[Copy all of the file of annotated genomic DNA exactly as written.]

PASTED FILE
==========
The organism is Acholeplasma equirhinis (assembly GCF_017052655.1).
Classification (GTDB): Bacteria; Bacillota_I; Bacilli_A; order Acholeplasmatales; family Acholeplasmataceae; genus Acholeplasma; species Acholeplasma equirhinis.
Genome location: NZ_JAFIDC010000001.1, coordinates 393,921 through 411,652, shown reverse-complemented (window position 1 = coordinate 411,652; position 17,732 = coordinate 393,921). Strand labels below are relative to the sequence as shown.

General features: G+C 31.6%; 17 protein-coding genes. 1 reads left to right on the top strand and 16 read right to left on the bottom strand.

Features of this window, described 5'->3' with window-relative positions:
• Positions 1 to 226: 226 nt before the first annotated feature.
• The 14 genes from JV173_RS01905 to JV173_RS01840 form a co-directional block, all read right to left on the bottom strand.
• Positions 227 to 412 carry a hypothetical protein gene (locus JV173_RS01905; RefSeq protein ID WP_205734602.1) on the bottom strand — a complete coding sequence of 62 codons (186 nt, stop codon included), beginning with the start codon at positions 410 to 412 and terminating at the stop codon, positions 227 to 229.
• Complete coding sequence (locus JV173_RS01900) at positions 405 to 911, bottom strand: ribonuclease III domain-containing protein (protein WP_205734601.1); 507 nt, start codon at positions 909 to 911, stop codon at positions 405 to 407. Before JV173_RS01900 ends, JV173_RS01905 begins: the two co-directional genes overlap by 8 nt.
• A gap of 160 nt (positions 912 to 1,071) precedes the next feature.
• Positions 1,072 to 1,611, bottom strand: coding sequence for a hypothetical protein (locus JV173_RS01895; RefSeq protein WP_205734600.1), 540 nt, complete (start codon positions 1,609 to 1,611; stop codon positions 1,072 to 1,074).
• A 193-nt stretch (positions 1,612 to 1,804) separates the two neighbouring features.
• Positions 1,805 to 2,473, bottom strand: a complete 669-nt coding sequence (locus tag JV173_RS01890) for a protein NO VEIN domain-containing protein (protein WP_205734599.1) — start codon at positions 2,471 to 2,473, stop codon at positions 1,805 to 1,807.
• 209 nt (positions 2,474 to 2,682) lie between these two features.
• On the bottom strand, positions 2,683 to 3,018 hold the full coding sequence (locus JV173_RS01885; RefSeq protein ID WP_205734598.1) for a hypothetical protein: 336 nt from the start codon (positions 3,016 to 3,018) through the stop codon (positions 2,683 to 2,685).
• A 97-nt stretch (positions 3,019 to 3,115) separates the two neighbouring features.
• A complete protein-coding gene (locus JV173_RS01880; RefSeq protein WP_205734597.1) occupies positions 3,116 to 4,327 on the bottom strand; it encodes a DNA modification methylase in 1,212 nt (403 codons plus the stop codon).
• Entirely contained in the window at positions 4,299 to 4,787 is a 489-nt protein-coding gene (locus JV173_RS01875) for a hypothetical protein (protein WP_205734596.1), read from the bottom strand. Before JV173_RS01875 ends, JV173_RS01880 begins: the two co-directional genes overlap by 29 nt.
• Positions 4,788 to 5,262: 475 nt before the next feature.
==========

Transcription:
The organism is Acholeplasma equirhinis (assembly GCF_017052655.1).
Classification (GTDB): Bacteria; Bacillota_I; Bacilli_A; order Acholeplasmatales; family Acholeplasmataceae; genus Acholeplasma; species Acholeplasma equirhinis.
Genome location: NZ_JAFIDC010000001.1, coordinates 393,921 through 411,652, shown reverse-complemented (window position 1 = coordinate 411,652; position 17,732 = coordinate 393,921). Strand labels below are relative to the sequence as shown.

General features: G+C 31.6%; 17 protein-coding genes. 1 reads left to right on the top strand and 16 read right to left on the bottom strand.

Features of this window, described 5'->3' with window-relative positions:
• Positions 1 to 226: 226 nt before the first annotated feature.
• The 14 genes from JV173_RS01905 to JV173_RS01840 form a co-directional block, all read right to left on the bottom strand.
• Positions 227 to 412 carry a hypothetical protein gene (locus JV173_RS01905; RefSeq protein ID WP_205734602.1) on the bottom strand — a complete coding sequence of 62 codons (186 nt, stop codon included), beginning with the start codon at positions 410 to 412 and terminating at the stop codon, positions 227 to 229.
• Complete coding sequence (locus JV173_RS01900) at positions 405 to 911, bottom strand: ribonuclease III domain-containing protein (protein WP_205734601.1); 507 nt, start codon at positions 909 to 911, stop codon at positions 405 to 407. Before JV173_RS01900 ends, JV173_RS01905 begins: the two co-directional genes overlap by 8 nt.
• A gap of 160 nt (positions 912 to 1,071) precedes the next feature.
• Positions 1,072 to 1,611, bottom strand: coding sequence for a hypothetical protein (locus JV173_RS01895; RefSeq protein WP_205734600.1), 540 nt, complete (start codon positions 1,609 to 1,611; stop codon positions 1,072 to 1,074).
• A 193-nt stretch (positions 1,612 to 1,804) separates the two neighbouring features.
• Positions 1,805 to 2,473, bottom strand: a complete 669-nt coding sequence (locus tag JV173_RS01890) for a protein NO VEIN domain-containing protein (protein WP_205734599.1) — start codon at positions 2,471 to 2,473, stop codon at positions 1,805 to 1,807.
• 209 nt (positions 2,474 to 2,682) lie between these two features.
• On the bottom strand, positions 2,683 to 3,018 hold the full coding sequence (locus JV173_RS01885; RefSeq protein ID WP_205734598.1) for a hypothetical protein: 336 nt from the start codon (positions 3,016 to 3,018) through the stop codon (positions 2,683 to 2,685).
• A 97-nt stretch (positions 3,019 to 3,115) separates the two neighbouring features.
• A complete protein-coding gene (locus JV173_RS01880; RefSeq protein WP_205734597.1) occupies positions 3,116 to 4,327 on the bottom strand; it encodes a DNA modification methylase in 1,212 nt (403 codons plus the stop codon).
• Entirely contained in the window at positions 4,299 to 4,787 is a 489-nt protein-coding gene (locus JV173_RS01875) for a hypothetical protein (protein WP_205734596.1), read from the bottom strand. Before JV173_RS01875 ends, JV173_RS01880 begins: the two co-directional genes overlap by 29 nt.
• Positions 4,788 to 5,262: 475 nt before the next feature.